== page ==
This is indeed about your life. It should be about your decisions, just because no one else on this planet could live this life for you. But it would be unfair to ignore the reality of others opinion, especially from those who are close to us. Part of ourselves seek some kind of external validation when we have to make a decision, it’s natural, and it helps to feel safer. But sometimes our beloved ones doesn’t approve and in these moments we are the ones who need to learn how to communicate properly and do some pedagogy. I’m not saying you have to justify yourself. But there’s certainly a balance to find here so things go as smooth as possible for everyone. A proper communication could certainly play a huge role here.
I’ve been in a similar situation with my parents, in regards of studies, when I decided to change my orientation. They had their own representation of what would be good or not for me (and they repeated the same pattern before with my siblings). And that’s okay. We all have this kind of categorization in our mind. And when you’re a parent, generally you want for your children to live a fulfilling life. So I had to discuss with them, calmly, to 1/understand their perspective, 2/make them understand my perspective. The idea behind wasn’t to find an agreement or change my mind, but to be all “okay not to agree”. They didn’t really have a say on it though, but I didn’t want my decisions to be a problem in our relationship or a source of conflict.
Any advice on pursing what I want and finding who I really am?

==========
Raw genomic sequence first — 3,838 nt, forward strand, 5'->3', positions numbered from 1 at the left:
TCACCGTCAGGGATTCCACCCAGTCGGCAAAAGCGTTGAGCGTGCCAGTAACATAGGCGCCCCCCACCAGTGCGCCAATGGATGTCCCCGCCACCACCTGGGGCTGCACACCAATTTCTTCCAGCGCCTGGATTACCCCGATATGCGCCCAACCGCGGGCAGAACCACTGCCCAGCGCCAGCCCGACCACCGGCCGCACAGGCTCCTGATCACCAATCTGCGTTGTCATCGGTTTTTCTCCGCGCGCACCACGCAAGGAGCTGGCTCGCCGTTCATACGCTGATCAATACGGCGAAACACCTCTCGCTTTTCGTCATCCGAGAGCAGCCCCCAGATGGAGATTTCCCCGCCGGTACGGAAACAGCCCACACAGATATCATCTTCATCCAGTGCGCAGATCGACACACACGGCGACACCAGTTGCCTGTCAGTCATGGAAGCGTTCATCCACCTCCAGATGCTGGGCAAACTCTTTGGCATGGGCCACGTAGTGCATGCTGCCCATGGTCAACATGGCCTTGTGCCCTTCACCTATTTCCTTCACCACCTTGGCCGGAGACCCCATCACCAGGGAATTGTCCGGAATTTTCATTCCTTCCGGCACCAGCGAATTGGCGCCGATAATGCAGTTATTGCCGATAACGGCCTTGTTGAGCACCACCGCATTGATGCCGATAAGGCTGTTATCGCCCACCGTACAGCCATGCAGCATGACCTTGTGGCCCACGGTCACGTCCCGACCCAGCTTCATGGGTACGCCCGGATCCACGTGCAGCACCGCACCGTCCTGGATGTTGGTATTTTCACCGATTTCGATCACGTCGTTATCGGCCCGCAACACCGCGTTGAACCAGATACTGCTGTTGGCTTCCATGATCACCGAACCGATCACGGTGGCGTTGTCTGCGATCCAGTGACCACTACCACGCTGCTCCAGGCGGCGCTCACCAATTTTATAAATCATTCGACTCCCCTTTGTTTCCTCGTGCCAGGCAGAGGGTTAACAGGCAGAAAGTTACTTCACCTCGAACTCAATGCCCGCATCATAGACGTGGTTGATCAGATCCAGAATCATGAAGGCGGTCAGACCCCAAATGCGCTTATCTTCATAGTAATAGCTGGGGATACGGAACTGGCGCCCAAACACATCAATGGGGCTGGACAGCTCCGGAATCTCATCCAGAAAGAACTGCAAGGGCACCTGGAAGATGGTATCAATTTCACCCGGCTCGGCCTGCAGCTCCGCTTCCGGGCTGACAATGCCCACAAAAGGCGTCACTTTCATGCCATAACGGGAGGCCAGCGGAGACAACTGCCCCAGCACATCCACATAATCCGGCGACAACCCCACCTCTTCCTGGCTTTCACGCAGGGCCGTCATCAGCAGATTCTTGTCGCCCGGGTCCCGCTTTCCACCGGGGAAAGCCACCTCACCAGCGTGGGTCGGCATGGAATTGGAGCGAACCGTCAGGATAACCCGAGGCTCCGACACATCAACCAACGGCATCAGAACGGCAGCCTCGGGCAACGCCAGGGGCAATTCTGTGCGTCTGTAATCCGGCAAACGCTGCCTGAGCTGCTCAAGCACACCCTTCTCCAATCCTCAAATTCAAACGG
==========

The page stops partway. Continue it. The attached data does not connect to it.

This will sound a bit vague, I guess, but trust your heart and your intuition. Question your inner values and beliefs. Is it more important to have a sense of financial safety or do something you’re passionate about? There is no right or wrong answer. Only what is meaningful to you at this point. And again, you’ll learn to know yourself through life experiences as well. Which means that what is true today for you will certainly not be the same in x months or years, and that’s okay. It’s a journey. Just take it easy. Trust your intuition, your inner spark, as it would certainly help you to persevere if some obstacles arise on your road.
To start, just remember that they way you’re feeling right now is completely valid. I understand the pressure you’re feeling with your family. Feeling like you need to live up to what they would like you to become, and feeling like you need to make them proud and happy can be a really daunting weight on your shoulders, and it’s especially not easy saying no because they of course, are your family.
At the end of the day though, you are your own person and you do not have to be defined by what someone/anything makes you feel like you have to be. Being in your 20’s is infact the perfect time for you to explore your options, explore the world and do things for yourself. There is nothing wrong with not knowing exactly what you want to do right off the bat. I encourage you to embrace the time you have to yourself right now in your 20’s to try new things and enjoy the process.
Your journey to figuring out what you want to do for the rest of your life will be a long one - but that’s not a bad thing! Life is all about trial and error. I wish you all the best <3
Go find your blood roots, maybe it will be the journey that you’ll need to figure out who you are deep down, your adopted family should support you, it’s natural to want to know where you come from, they of all people should know how important this is, your missing a part of your life that you don’t even know about.
I hope you find what your looking for and good luck!